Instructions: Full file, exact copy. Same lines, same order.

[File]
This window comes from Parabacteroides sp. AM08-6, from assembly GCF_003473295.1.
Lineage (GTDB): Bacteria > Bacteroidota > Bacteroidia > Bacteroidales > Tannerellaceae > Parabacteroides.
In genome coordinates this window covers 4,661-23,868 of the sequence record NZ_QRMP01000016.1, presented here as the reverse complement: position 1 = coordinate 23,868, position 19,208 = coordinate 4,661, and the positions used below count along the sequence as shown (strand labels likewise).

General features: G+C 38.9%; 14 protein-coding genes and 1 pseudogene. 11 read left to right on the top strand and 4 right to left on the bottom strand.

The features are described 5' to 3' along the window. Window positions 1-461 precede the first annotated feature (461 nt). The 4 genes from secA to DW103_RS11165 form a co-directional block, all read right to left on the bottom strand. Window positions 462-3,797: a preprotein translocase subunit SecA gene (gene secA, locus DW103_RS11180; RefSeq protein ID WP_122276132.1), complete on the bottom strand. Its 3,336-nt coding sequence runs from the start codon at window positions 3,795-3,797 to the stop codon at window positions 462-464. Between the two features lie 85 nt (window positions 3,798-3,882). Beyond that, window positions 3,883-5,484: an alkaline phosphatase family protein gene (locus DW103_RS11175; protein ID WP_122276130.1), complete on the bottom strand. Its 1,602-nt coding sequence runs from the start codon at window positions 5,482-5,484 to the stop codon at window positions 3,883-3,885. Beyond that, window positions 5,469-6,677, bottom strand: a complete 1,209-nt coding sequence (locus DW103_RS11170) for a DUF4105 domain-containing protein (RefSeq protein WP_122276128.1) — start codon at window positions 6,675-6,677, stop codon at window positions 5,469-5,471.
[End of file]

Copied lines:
This window comes from Parabacteroides sp. AM08-6, from assembly GCF_003473295.1.
Lineage (GTDB): Bacteria > Bacteroidota > Bacteroidia > Bacteroidales > Tannerellaceae > Parabacteroides.
In genome coordinates this window covers 4,661-23,868 of the sequence record NZ_QRMP01000016.1, presented here as the reverse complement: position 1 = coordinate 23,868, position 19,208 = coordinate 4,661, and the positions used below count along the sequence as shown (strand labels likewise).

General features: G+C 38.9%; 14 protein-coding genes and 1 pseudogene. 11 read left to right on the top strand and 4 right to left on the bottom strand.

The features are described 5' to 3' along the window. Window positions 1-461 precede the first annotated feature (461 nt). The 4 genes from secA to DW103_RS11165 form a co-directional block, all read right to left on the bottom strand. Window positions 462-3,797: a preprotein translocase subunit SecA gene (gene secA, locus DW103_RS11180; RefSeq protein ID WP_122276132.1), complete on the bottom strand. Its 3,336-nt coding sequence runs from the start codon at window positions 3,795-3,797 to the stop codon at window positions 462-464. Between the two features lie 85 nt (window positions 3,798-3,882). Beyond that, window positions 3,883-5,484: an alkaline phosphatase family protein gene (locus DW103_RS11175; protein ID WP_122276130.1), complete on the bottom strand. Its 1,602-nt coding sequence runs from the start codon at window positions 5,482-5,484 to the stop codon at window positions 3,883-3,885. Beyond that, window positions 5,469-6,677, bottom strand: a complete 1,209-nt coding sequence (locus DW103_RS11170) for a DUF4105 domain-containing protein (RefSeq protein WP_122276128.1) — start codon at window positions 6,675-6,677, stop codon at window positions 5,469-5,471.